Assam Government Extends AFSPA Again for 6 Months, Now Under AFSPA for 30 Years

The first time AFSPA was imposed on the state was in 1990, in order to control the activities of the ULFA. It has been continuing since then, with law enforcing agencies and senior security officials reviewing the situation every six months and deciding to extend the AFSPA.

assap afspa
Courtesy: The Hindu

The BJP-led Assam government has extended AFSPA in the state for another six months, starting from August 28. Assam’s term of its declared status as a ‘disturbed area’ ends on August 27.

Yesterday, the state government declared Assam to be a ‘disturbed area’ for six more months under the Armed Forces (Special Powers) Act, 1958. The notification by the government stated the reason for this declaration as “recent insurgent attacks on security forces in the northeast and recovery of illegal arms and ammunition from different areas of Assam”.

Assam’s present term as a disturbed area was declared in March last year, on grounds that armed outfits may lure youths opposing the Citizenship Amendment Act into joining their groups.

While earlier the application of AFSPA in Assam was decided by the Centre, in 2017, the power to decide further extension of the imposition of the Act on the state was transferred to the State Government.

The first time AFSPA was imposed on the state was in 1990, in order to control the activities of the United Liberation Front of Assam (ULFA). It has been continuing since then, with law enforcement agencies and senior security officials reviewing the situation every six months and deciding to extend the AFSPA.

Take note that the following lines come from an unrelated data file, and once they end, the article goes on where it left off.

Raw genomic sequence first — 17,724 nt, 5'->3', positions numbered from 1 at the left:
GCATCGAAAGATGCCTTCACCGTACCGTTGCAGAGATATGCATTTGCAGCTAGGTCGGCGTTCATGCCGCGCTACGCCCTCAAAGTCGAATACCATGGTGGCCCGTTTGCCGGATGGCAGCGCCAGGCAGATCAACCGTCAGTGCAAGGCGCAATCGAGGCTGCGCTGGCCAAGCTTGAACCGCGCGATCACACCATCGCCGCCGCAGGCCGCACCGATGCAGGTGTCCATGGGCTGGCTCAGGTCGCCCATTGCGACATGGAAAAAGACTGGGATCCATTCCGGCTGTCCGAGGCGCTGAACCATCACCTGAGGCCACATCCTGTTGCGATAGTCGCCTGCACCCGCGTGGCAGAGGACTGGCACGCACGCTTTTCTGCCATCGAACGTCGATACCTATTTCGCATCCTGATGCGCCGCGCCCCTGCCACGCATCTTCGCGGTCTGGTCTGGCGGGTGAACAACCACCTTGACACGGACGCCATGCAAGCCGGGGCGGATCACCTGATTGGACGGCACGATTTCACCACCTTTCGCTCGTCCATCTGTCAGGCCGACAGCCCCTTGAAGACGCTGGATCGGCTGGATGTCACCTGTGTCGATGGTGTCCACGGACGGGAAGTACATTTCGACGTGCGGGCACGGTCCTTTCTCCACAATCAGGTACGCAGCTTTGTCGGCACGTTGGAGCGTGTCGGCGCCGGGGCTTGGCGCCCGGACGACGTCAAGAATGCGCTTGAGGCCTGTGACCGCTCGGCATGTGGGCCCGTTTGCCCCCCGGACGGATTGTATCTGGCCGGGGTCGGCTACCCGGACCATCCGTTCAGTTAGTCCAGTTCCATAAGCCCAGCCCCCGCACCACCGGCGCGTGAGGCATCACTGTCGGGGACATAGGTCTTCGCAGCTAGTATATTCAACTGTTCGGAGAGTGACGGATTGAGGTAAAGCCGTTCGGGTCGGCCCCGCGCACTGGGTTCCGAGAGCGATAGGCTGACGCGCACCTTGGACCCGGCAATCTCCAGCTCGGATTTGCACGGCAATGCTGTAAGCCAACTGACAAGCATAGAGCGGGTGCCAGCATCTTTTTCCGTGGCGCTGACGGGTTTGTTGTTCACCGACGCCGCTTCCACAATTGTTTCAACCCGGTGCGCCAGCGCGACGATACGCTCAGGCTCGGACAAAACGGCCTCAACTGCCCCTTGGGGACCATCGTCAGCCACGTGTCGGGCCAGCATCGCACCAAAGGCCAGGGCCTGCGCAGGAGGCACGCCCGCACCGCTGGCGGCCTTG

The AFSPA gives armed forces the power to maintain public order in disturbed areas. It applies to the seven northeastern states and Jammu and Kashmir. Originally promulgated during colonial rule to suppress the Quit India Movement, this act gives security forces the power to search properties without a warrant, to arrest people, and to use deadly force if there is “reasonable suspicion” that a person is acting against the state.

Under Section 6 of the Act, armed personnel cannot be challenged in the court of law for all these acts, and hence armed Forces have misused this section on various occasions, including for immense human rights violations such as brutal torture, unlawful arrests, sexual violence, and rape.

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